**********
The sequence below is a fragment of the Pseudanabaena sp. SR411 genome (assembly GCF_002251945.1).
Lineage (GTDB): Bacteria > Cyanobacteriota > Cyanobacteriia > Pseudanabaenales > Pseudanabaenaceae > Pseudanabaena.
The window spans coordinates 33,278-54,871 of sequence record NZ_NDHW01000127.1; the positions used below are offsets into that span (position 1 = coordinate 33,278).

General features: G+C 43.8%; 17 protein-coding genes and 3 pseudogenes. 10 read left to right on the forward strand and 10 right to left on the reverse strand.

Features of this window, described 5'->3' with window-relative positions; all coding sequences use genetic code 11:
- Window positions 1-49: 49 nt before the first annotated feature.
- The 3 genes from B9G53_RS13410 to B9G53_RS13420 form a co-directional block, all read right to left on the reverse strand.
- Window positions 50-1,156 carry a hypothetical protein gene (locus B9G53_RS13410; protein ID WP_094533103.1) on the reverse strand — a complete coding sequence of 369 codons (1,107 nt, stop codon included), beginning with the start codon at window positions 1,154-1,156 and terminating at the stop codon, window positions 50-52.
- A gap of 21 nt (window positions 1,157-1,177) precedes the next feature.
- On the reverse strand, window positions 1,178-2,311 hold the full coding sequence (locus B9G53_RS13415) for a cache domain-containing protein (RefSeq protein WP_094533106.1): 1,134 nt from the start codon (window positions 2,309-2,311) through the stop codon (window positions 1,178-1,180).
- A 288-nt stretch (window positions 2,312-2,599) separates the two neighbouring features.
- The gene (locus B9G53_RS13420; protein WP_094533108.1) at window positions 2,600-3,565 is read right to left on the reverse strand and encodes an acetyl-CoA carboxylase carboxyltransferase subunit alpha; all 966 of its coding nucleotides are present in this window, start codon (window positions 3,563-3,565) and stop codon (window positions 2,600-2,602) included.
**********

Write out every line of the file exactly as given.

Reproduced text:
The sequence below is a fragment of the Pseudanabaena sp. SR411 genome (assembly GCF_002251945.1).
Lineage (GTDB): Bacteria > Cyanobacteriota > Cyanobacteriia > Pseudanabaenales > Pseudanabaenaceae > Pseudanabaena.
The window spans coordinates 33,278-54,871 of sequence record NZ_NDHW01000127.1; the positions used below are offsets into that span (position 1 = coordinate 33,278).

General features: G+C 43.8%; 17 protein-coding genes and 3 pseudogenes. 10 read left to right on the forward strand and 10 right to left on the reverse strand.

Features of this window, described 5'->3' with window-relative positions; all coding sequences use genetic code 11:
- Window positions 1-49: 49 nt before the first annotated feature.
- The 3 genes from B9G53_RS13410 to B9G53_RS13420 form a co-directional block, all read right to left on the reverse strand.
- Window positions 50-1,156 carry a hypothetical protein gene (locus B9G53_RS13410; protein ID WP_094533103.1) on the reverse strand — a complete coding sequence of 369 codons (1,107 nt, stop codon included), beginning with the start codon at window positions 1,154-1,156 and terminating at the stop codon, window positions 50-52.
- A gap of 21 nt (window positions 1,157-1,177) precedes the next feature.
- On the reverse strand, window positions 1,178-2,311 hold the full coding sequence (locus B9G53_RS13415) for a cache domain-containing protein (RefSeq protein WP_094533106.1): 1,134 nt from the start codon (window positions 2,309-2,311) through the stop codon (window positions 1,178-1,180).
- A 288-nt stretch (window positions 2,312-2,599) separates the two neighbouring features.
- The gene (locus B9G53_RS13420; protein WP_094533108.1) at window positions 2,600-3,565 is read right to left on the reverse strand and encodes an acetyl-CoA carboxylase carboxyltransferase subunit alpha; all 966 of its coding nucleotides are present in this window, start codon (window positions 3,563-3,565) and stop codon (window positions 2,600-2,602) included.